ensure that consent is informed
The suggested rape clause is open to abuse since it is still
possible, in certain cases, to acquire police reports for a fee.
Consent processes remain poorly developed (a situation
affecting a variety of procedures in the medical eld), with
very little required from health workers to ensure that women
and girls fully understand the implications of undergoing
an abortion. “Counselling”, in Malawi, is a term that is
Beatrice Mwagomba1,2,3, M. Jane Bates2,3,7, Reynier G. Ter Haar2,4, Martha Masamba2,5,
Sekeleghe Kayuni2,6,7, Isaac Chirwa2,8
1. Ministry of Health, Lilongwe, Malawi
2. Christian Medical and Dental Fellowship, Malawi
3. College of Medicine, University of Malawi, Blantyre, Malawi
4. Nkhoma Hospital, Nkhoma, Malawi
5. Stellenbosch University, Stellenbosch, South Africa
6. MASM Medi Clinics Limited, Malawi
7. Liverpool School of Tropical Medicine, Liverpool, United Kingdom
8. Asamala Health Services, Lilongwe, Malawi
Correspondence: Dr Jane Bates (mjanebates@gmail.com)
MMJ VOL 29 (1): March 2017
CMDF position 71
http://dx.doi.org/10.4314/mmj.v29i1.18
Malawi Medical Journal 29 (1): March 2017
Special Section on Malawi Termination of Pregnancy Bill
understood to mean “giving advice” rather than listening to
and supporting a person through issues they face, and many
health workers in Malawi are not skilled in patient-centred
counselling. This brings about the risk that vulnerable women
and girls will be advised to a certain course of action without
fully understanding either what is happening to them, or the
potential physical and psychosocial consequences (including
the risks of bleeding and infection).
Malawi has insucient expertise to ensure the
necessary capacity for the accurate diagnosis of
non-survivable congenital abnormality
The legislation proposes that any certied health provider
may perform an abortion in the situation of a congenital
malformation that affects foetal viability or compatibility
with life. This clause refers to very few conditions, which
would be detected by the use of ultrasound scanning.
Initially, the proposed legislation had required subjective
evidence (in the “opinion” of the health worker, and “in
good faith”); this has been changed to require ultrasound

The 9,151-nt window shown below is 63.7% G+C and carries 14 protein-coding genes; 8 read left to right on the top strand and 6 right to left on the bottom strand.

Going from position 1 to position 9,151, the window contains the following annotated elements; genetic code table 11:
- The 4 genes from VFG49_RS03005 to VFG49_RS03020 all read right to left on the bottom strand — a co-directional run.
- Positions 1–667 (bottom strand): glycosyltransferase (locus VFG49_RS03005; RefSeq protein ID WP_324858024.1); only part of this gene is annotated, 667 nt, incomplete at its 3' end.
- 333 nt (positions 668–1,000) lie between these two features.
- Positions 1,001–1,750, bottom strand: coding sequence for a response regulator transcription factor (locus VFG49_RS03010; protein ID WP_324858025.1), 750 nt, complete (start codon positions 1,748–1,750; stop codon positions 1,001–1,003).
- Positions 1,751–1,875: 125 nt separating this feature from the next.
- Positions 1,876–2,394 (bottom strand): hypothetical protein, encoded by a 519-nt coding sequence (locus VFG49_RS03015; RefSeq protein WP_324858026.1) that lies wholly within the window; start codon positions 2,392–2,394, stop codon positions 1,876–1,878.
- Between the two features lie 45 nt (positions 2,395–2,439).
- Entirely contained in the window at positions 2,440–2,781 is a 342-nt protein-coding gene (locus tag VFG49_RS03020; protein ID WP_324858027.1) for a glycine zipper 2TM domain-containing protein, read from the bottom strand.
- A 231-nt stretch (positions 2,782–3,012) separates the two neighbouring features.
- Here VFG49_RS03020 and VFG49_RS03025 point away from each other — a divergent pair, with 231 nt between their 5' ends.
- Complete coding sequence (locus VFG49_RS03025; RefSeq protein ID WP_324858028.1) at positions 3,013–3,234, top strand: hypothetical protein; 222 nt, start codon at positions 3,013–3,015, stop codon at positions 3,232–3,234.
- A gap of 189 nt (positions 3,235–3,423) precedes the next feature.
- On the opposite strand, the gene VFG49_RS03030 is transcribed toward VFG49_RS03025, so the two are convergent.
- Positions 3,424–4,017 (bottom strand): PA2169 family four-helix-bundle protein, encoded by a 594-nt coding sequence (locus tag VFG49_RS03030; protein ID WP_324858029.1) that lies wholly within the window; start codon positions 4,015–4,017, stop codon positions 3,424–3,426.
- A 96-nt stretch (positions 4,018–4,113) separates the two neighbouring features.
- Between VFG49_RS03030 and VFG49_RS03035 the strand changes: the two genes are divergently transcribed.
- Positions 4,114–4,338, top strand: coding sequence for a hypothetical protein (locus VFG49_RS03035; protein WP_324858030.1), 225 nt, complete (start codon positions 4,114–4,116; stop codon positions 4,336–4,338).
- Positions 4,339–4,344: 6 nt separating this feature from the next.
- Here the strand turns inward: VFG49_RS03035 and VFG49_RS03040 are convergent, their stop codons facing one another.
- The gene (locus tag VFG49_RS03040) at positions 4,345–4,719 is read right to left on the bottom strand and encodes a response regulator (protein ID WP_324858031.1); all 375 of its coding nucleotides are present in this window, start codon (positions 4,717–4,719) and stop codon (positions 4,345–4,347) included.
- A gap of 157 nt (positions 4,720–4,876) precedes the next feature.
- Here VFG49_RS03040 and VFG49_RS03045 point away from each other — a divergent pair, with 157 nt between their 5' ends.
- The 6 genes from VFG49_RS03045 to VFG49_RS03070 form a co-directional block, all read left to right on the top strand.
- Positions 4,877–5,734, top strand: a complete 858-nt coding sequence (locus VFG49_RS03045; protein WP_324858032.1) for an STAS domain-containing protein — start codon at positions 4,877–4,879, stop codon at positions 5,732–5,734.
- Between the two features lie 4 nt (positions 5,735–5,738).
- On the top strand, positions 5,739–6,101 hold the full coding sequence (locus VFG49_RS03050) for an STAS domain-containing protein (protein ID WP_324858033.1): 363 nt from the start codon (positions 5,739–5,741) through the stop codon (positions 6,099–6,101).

scanning. Malawi has limited health structures, resources, and
stafng in most rural areas, where almost 75% of Malawians
are located. Most facilities are run by only a single nurse, who
is overstretched and supported by unskilled staff. There is
every possibility that abortion would be recommended for
a variety of conditions (for example, hydrocephalus, spina
bida, and Downs syndrome), which are survivable and
amenable to medical intervention.
CMDF recommends that this clause should be removed.
ere is inadequate protection against abortion
on demand in the wording of clause 3-1-b
This clause, which cites prevention of “injury to the physical
or mental health of a pregnant woman” as grounds for
termination of a pregnancy, is not supported by current
data from the scientic literature. While there is an increase
in mental illness resulting from carrying an unwanted
pregnancy, this risk is the same whether the woman has an
abortion or goes on to give birth.6 Additionally, having an
abortion does not reduce the risk of mental illness.
While we recognise that the wording in the proposed bill is
not as liberal as the South African Choice on Termination of
Pregnancy Act 1996,6 the inclusion of this clause (3-1-b) is of
grave concern to us, as it has led other countries to effectively
practice abortion on demand, which the Malawi Special Law
Commission on the Review of the Law on Abortion have
specically stated they want to avoid. A United Kingdom
government report states that 98% of the 2 million abortions
performed in the UK, from 2005 to 2015, took place under
a clause with similar wording to that in clause 3-1-b of the
proposed Malawi Termination of Pregnancy Bill.7 The Special
Law Commission states that the mother should be at risk of
being a “physical or mental wreck” according to assessment
by a psychiatrist. Neither of these statements is appropriate
or realistic. There are no medical or psychiatric criteria to
dene the terms “physical or mental wreck” included in the
Special Law Commission wording. Nationally, psychiatric
services are grossly insufcient to assess these criteria. This
leaves the clause wide open to individual interpretation–a
licence to practise abortion on demand for those who see t.